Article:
Last Updated on February 3, 2023
Curious when used car prices will start dropping? You’re not alone. Many car shoppers are wondering when will used car prices drop, and make buying a used car more affordable again. While no one can say for certain, there are some factors that could lead to a decrease in prices in the near future.
Used car prices are expected to drop in price beginning in the forth quarter of 2022, and continue to decline in price by as much as 15% by the end of 2023. Because of higher demand and limited supply, prices are not expected to drop to pre-pandemic prices.
With the chip shortage and supply chain woes beginning to ease (slightly), new cars will again roll onto dealership lots at a more consistent basis. An increase in new car inventory will certainly help drive down the cost of used cars.
So, should you wait to buy a used car until prices fall? That’s a tough question to answer. On one hand, you don’t want to overpay for a car. But on the other hand, waiting too long could mean you miss out on your perfect car.
Another factor to consider – car trade-ins are worth more than ever. Now might just be the perfect time to get rid of an old clunker.
It really depends on your personal circumstances. If you’re in no rush to get a car, our recommendation is to wait for prices to drop further.
However, if you need a car ASAP, then you might have to pay a little bit more.
There’s no right or wrong answer here. Just weigh your options and make the decision that makes the most sense for you.
The good news is, used car prices are expected to decline in the next few months and throughout 2023.
Let’s discuss the factors that are leading the price decline. This way you can make the decision to buy now, or wait.
Why Did Used Car Prices go up in the First Place?
It all started when the global economy took a hit in 2020. Major production and export centers went into lock downs due to the pandemic. Workers were sent home, factories were ordered shut, and production of vital automotive components came to a screeching halt.
And as more employers began to let their workforce work remotely, car dealers decided to pull back on ordering new vehicles.
Rightfully so since dealerships feared being stuck with too much inventory they won’t be able to sell.
However, in an effort to spur sales of new vehicles, auto manufacturers offered aggressive car deals. And I mean AGGRESSIVE.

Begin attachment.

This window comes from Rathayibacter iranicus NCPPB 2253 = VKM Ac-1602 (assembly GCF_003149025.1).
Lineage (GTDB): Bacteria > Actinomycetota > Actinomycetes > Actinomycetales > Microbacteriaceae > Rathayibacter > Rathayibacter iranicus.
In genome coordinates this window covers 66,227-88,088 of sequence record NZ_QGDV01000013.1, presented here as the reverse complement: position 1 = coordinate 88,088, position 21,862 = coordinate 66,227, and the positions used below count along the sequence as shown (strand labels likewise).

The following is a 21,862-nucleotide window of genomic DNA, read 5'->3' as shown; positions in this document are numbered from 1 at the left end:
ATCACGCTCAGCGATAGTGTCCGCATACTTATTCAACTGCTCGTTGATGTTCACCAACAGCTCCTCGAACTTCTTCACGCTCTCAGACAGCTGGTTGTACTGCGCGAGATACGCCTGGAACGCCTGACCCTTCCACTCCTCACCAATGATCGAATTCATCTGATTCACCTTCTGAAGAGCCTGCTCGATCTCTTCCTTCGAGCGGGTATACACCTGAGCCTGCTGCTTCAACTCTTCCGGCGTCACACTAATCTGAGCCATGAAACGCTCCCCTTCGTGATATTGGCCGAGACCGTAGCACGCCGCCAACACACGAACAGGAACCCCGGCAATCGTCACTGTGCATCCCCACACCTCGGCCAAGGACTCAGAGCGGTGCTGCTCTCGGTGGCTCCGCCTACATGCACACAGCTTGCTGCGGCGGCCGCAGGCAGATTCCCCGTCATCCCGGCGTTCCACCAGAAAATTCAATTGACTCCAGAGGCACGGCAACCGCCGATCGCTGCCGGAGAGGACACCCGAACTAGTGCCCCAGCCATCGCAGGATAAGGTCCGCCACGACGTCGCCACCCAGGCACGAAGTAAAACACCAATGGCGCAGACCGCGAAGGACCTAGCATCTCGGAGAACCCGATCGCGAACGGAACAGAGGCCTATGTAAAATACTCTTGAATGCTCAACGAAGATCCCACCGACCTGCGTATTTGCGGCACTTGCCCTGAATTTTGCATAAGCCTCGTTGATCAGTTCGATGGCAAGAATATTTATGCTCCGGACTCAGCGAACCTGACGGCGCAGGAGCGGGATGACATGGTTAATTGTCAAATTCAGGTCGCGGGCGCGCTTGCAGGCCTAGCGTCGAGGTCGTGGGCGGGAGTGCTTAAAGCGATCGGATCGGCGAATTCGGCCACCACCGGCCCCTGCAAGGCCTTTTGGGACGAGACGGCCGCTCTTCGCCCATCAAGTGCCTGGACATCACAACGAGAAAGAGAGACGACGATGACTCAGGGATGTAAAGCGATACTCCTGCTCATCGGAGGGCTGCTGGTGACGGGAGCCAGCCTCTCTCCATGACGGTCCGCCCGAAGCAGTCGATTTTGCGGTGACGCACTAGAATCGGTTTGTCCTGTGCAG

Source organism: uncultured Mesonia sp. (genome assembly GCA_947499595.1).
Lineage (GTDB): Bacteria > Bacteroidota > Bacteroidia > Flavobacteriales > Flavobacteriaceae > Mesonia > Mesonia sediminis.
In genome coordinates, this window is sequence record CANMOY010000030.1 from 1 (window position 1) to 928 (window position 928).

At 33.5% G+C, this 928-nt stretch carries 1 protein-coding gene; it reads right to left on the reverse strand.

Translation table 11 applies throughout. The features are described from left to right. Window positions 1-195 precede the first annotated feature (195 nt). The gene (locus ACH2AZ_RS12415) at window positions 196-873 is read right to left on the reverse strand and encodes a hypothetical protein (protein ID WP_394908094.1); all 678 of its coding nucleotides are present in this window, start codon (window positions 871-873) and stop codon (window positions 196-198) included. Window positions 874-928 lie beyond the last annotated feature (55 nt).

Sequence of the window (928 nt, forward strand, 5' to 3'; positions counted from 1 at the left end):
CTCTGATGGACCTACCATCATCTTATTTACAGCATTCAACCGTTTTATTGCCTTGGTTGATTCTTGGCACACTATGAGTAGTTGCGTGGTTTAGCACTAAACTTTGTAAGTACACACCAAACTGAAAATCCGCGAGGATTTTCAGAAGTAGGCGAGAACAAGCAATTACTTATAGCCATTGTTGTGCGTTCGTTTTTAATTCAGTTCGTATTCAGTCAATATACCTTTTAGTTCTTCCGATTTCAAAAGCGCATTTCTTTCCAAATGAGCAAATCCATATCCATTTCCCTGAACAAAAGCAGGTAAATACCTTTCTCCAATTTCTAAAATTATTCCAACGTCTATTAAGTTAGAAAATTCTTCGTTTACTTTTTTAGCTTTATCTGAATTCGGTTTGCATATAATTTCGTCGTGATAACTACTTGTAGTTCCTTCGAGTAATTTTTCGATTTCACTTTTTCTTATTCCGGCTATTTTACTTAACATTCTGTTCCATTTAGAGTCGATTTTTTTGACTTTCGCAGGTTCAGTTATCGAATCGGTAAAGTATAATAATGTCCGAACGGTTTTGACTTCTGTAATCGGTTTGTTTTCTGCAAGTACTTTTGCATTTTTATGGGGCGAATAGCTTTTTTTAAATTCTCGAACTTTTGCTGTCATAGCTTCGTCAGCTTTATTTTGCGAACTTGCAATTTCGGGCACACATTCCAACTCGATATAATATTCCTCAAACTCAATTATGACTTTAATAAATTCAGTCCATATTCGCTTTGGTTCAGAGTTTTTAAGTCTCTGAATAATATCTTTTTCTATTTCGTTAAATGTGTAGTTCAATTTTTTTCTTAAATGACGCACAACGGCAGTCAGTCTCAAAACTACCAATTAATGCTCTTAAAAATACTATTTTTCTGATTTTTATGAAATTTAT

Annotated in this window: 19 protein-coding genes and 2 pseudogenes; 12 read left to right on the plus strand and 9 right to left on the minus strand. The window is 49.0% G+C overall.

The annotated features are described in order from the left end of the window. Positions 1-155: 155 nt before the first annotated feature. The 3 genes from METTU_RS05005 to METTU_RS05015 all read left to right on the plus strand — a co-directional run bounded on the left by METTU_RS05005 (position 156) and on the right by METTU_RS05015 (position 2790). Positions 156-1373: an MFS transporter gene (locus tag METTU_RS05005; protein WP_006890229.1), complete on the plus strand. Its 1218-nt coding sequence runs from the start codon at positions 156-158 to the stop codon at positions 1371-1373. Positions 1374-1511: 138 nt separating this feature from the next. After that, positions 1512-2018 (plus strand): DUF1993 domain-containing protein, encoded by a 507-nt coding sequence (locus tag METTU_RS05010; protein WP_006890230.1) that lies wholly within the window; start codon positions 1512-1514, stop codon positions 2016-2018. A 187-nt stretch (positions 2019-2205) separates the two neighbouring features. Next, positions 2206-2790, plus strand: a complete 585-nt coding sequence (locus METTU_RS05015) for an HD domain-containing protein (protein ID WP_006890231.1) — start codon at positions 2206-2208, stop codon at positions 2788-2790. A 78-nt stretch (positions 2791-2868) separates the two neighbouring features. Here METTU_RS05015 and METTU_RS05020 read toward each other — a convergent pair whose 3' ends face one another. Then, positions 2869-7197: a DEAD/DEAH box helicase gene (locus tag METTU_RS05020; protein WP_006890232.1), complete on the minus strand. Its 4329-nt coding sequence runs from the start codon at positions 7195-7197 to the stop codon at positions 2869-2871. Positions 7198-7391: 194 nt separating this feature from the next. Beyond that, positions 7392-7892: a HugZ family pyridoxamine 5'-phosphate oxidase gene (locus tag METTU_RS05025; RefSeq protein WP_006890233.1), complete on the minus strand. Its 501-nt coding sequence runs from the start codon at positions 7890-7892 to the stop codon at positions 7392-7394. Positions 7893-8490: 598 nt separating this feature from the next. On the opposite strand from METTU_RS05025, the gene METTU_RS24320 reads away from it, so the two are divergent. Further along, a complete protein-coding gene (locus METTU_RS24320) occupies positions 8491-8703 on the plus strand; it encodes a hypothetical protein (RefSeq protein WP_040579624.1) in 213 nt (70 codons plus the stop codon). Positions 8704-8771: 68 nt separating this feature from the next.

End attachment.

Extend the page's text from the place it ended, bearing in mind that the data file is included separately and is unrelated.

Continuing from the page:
Deals such as zero percent financing for up to 84 months, payment deferrals and a handful of other incentives. Consumers wisely jumped at the opportunity to take advantage of these deals.
After roughly a year of high demand and the lack of new inventory, dealerships ran out of new cars to sell.
And with chip manufacturing continuing to suffer from a raw materials shortage, the ability to source semiconductors for new vehicle orders became impossible.
In the wake of the chip shortage, media outlets began reporting that vehicles had been parked outside of assemble plants. Just waiting on semiconductors to be finished.
Consumers then turned their attention to the used car market. This shocked the pre-owned market – sending prices up as much as 42% according to the U.S. Bureau of Labor Statistics.
When Will Used Car Prices Drop Depends on Several Factors
There are several factors that will affect when used car prices drop. The economy is a big one. If there’s a recession, people will be less likely to buy used cars, and dealers will be more likely to lower prices to try to sell them.
Another factor is gas prices. If gas prices are high, people will be less likely to buy new cars and may turn to used cars instead.
And because interest rates play a big role in car loan payments, they affect whether people buy new or used cars.
When rates are high, demand for used cars goes up because people are trying to save money. When rates are low, demand for used cars goes down – because people can afford higher monthly payments on new cars.
Another factor that plays an important role is the options you want in a vehicle. Because of the chip shortage, many new cars are being shipped with less features.
As you can see, it really depends on a number of different factors affecting used car prices.
How Much Will the Price of a Used Car Drop?
According to Ally Financial, the price of used cars is predicted to decrease by 15% over the next two years. In fact, we are already seeing prices of used cars fall by an average of 4% in just August alone.
However, don’t expect them to go back to pre-pandemic prices just yet…if ever.
Should I Wait to Buy a Used Car?
It’s a tough question, and there’s no easy answer. There are pros and cons to buying a used car now, or waiting to see how much they fall in price.
With reports of used car pricing falling by as much as 4% in August, it may be worth waiting a few more months before making that purchase.
It’s hard to say exactly when prices will bottom out. So it might be best to wait and see what happens.
However, if you find a car that you really want – don’t wait too long. Because the price drop may not be as big as you think.
Ultimately, it’s up to you whether or not to wait for lower prices on used cars. Weigh the pros and cons and make the decision that’s best for you.